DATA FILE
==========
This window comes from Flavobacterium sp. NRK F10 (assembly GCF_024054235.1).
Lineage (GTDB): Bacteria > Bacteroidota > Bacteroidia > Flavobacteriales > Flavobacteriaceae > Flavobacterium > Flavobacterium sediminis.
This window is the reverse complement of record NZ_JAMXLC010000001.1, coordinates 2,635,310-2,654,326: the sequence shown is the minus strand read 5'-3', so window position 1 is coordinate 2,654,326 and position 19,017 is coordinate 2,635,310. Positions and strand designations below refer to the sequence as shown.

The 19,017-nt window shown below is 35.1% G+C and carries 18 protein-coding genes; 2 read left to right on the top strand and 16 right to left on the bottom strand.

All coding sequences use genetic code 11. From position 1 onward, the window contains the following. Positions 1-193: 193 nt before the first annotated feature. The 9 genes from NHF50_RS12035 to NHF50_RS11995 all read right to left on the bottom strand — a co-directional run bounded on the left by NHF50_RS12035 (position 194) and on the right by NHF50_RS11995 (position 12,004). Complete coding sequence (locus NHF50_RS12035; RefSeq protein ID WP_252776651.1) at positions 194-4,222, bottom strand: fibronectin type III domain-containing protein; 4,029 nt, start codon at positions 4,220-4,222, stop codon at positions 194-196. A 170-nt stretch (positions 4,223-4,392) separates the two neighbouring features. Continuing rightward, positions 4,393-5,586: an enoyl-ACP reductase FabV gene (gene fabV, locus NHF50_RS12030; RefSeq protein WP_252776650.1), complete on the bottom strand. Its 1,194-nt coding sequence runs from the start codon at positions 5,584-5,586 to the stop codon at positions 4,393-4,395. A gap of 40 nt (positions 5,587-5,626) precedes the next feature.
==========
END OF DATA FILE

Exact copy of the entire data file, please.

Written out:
This window comes from Flavobacterium sp. NRK F10 (assembly GCF_024054235.1).
Lineage (GTDB): Bacteria > Bacteroidota > Bacteroidia > Flavobacteriales > Flavobacteriaceae > Flavobacterium > Flavobacterium sediminis.
This window is the reverse complement of record NZ_JAMXLC010000001.1, coordinates 2,635,310-2,654,326: the sequence shown is the minus strand read 5'-3', so window position 1 is coordinate 2,654,326 and position 19,017 is coordinate 2,635,310. Positions and strand designations below refer to the sequence as shown.

The 19,017-nt window shown below is 35.1% G+C and carries 18 protein-coding genes; 2 read left to right on the top strand and 16 right to left on the bottom strand.

All coding sequences use genetic code 11. From position 1 onward, the window contains the following. Positions 1-193: 193 nt before the first annotated feature. The 9 genes from NHF50_RS12035 to NHF50_RS11995 all read right to left on the bottom strand — a co-directional run bounded on the left by NHF50_RS12035 (position 194) and on the right by NHF50_RS11995 (position 12,004). Complete coding sequence (locus NHF50_RS12035; RefSeq protein ID WP_252776651.1) at positions 194-4,222, bottom strand: fibronectin type III domain-containing protein; 4,029 nt, start codon at positions 4,220-4,222, stop codon at positions 194-196. A 170-nt stretch (positions 4,223-4,392) separates the two neighbouring features. Continuing rightward, positions 4,393-5,586: an enoyl-ACP reductase FabV gene (gene fabV, locus NHF50_RS12030; RefSeq protein WP_252776650.1), complete on the bottom strand. Its 1,194-nt coding sequence runs from the start codon at positions 5,584-5,586 to the stop codon at positions 4,393-4,395. A gap of 40 nt (positions 5,587-5,626) precedes the next feature.